5. The distributed multiple clock system of claim 4, wherein said means for detecting includes means responsive to said active/inactive register being in said first state and the content of said polling result counter being not equal to zero to switch said polling request counter to said first state and set said polling result counter to zero signifying that synchronization was not achieved in response to said generated polling request signal.
6. The distributed multiple clock system of claim 5 wherein said means for generating a synchronization interrupt signal comprises:
means responsive to said active/inactive register being in said first state and the content of said first counter being equal to said second predetermined number of counts to generate said synchronization interrupt signal; and
a synchronization interrupt register having a first state indicating that a synchronization interrupt signal has not been generated by any clock in said distributed multiple clock system and a second state in response to any clock in said distributed multiple clock system generating said synchronization interrupt signal.
7. The distributed multiple clock system of claim 6 wherein said first counter is a modulo M-counter which automatically rolls over to zero counts after receiving M number of clock pulses.
8. The distributed multiple clock system of claim 7 wherein said start means includes means for setting said polling request counter to said first state, said polling result counter to zero, and said synchronization interrupt register to said first state in response to said active/inactive register being in said first state and said generation of said synchronization interrupt signal by any clock in said distributed multiple clock system.
9. The distributed multiple clock system of claim 8 wherein said start means further includes means responsive to said active/inactive register being in said second state and said content of said first counter being between predetermined readmittance limits to set said active/inactive register to said first state readmitting said clock to an active status, said predetermined readmittance limits being a predetermined number of counts each side of said second predetermined number of pulses.
10. The distributed multiple clock system of claim 9 wherein said predetermined readmittance limits are N-d1 ≧n≧N+d2 wherein:
N=said second predetermined number of counts;
n=the current number of counts in said first register; and
d1 and d2 are predetermined numbers of counts either side of N which determine said readmittance limits, said predetermined number of counts d2 and d3 being allowed deviations of said count number n from said second predetermined number N.
11. The distributed multiple clock system of claim 9 wherein said start means further includes means responsive to said active/inactive register being in said second state and said content of said modulo M-counter being equal to M to set said active/inactive register to said first state readmitting said clock to an active status.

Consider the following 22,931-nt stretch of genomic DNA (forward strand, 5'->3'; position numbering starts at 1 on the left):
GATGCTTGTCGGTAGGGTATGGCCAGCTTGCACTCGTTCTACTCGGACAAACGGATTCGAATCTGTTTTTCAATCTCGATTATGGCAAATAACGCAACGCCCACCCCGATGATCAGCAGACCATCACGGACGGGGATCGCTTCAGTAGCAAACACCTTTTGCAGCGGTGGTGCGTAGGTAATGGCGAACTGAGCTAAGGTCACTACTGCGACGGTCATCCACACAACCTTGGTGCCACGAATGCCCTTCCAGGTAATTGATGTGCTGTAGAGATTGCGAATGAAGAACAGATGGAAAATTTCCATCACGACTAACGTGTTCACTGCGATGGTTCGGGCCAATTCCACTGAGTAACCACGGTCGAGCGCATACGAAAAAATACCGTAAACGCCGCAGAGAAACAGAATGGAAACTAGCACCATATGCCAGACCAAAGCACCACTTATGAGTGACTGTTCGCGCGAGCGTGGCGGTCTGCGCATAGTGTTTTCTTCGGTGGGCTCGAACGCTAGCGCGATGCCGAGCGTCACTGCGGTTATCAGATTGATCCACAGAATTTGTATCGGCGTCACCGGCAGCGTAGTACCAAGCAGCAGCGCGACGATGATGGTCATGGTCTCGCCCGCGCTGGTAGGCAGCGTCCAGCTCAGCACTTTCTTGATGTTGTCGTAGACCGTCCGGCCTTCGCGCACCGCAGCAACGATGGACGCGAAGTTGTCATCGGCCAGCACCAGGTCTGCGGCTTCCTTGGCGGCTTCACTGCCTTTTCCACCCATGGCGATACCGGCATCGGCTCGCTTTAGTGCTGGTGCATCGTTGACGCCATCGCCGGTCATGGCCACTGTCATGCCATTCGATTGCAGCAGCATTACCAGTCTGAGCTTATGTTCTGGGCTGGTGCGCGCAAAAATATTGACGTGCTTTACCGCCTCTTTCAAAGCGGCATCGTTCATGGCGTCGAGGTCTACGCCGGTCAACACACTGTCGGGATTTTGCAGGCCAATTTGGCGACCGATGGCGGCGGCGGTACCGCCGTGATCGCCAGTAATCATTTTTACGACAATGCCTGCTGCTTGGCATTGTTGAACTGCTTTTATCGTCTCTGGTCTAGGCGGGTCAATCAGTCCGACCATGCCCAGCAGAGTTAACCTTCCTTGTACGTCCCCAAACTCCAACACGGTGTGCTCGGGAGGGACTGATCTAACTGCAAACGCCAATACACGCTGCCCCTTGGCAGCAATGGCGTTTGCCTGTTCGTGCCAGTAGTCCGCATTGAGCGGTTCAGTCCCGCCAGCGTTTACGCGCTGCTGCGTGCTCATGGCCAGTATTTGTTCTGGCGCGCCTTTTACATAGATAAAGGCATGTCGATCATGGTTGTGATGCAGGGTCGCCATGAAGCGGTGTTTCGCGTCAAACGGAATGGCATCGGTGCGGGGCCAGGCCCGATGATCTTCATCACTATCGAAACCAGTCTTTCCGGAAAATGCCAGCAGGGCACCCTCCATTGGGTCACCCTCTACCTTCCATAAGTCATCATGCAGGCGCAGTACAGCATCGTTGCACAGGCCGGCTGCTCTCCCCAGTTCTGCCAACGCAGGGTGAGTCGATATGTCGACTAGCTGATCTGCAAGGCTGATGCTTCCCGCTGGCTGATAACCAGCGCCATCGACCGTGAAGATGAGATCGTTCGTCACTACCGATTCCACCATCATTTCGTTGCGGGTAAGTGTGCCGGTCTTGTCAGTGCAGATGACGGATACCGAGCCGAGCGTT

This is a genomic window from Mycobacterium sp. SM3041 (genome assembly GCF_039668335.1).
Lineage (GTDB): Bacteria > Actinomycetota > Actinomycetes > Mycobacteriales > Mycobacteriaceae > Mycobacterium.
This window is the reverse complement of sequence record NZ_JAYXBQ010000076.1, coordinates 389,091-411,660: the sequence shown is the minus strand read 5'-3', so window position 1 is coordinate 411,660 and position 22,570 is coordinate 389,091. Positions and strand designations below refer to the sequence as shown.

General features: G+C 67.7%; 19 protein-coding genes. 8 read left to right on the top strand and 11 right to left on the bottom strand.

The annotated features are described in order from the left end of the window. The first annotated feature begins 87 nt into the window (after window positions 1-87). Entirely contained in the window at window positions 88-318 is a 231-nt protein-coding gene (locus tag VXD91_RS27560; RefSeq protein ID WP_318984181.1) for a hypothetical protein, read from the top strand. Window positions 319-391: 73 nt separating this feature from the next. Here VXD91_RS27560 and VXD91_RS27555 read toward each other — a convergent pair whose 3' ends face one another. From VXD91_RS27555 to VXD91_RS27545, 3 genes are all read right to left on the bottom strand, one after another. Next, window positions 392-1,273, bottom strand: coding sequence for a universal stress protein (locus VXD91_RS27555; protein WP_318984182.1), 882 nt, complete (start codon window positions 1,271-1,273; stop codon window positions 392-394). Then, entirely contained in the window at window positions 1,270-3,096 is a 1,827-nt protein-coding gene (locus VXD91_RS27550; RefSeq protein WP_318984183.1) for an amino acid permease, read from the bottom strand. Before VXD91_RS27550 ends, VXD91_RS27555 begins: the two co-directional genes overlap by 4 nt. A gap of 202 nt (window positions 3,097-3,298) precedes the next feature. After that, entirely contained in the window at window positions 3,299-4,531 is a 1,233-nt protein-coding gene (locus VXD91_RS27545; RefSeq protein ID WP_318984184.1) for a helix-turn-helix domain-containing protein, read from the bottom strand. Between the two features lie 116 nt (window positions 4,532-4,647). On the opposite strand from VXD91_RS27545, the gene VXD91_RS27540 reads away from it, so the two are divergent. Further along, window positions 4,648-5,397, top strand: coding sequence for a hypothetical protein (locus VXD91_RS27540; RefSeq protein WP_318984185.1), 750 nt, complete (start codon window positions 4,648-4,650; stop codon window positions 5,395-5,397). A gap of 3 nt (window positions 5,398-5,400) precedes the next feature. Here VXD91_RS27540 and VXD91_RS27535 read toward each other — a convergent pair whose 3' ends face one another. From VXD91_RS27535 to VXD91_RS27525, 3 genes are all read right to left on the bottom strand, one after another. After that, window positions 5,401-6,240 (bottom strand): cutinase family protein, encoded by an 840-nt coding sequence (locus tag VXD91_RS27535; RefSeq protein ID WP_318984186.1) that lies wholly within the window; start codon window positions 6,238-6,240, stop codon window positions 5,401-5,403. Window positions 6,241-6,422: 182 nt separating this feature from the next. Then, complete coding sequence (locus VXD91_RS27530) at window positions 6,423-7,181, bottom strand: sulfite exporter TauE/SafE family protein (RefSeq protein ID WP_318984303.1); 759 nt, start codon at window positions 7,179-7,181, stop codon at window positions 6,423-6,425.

12. The distributed multiple clock system of claim 10 further including initialization means responsive to a first application of electrical power for setting said active/inactive register to said first state so that said clock starts in an active state.
13. A distributed clock system having at least two clocks, wherein each clock comprises:
means for periodically generating clock pulses;
a first counter for counting said clock pulses to generate a count number n;
a polling request counter having a first state and switchable to a second state in response to a polling request signal;
means for generating said polling request signal in response to said count number n being equal to a predetermined number of counts K and said polling request counter being in said first state, said polling request signal being transmitted to every clock in said distributed clock system;
means responsive to said generation of said polling request signal by any clock in said distributed clock system to increment said polling request counter from said first state to said second state;
a polling result counter;
means responsive to said polling request counter being incremented to said second state for generating a difference count D between said first predetermined number of counts K and said count number n to generate a polling result signal when said difference count D is greater than a first reference number of counts d1 ;
means for incrementing said polling result counter in response to each polling result signal generated by each clock in said distributed clock system, said polling result counter storing a number corresponding to the number of clocks which generated said polling result signal;
means for storing a state of said clock, said means for storing having an active state when said clock is active and an inactive state when said clock is inactive;
means responsive to said difference count being zero and said number stored in said polling result counter being greater than one for setting and means for storing a state of said clock to said inactive state;
means responsive to said difference count D being greater than said first reference number of counts d1 and said number stored in said polling result counter being one for setting said means for storing a state of said clock to said inactive state placing said clock inactive;
means responsive to the generation of said polling request signal and to said number in said polling result counter being zero for prohibiting the generation of any further polling request signals;
means responsive to said number stored in said polling result counter being not equal to zero for resetting said polling request counter to said first state and said polling result counter to zero;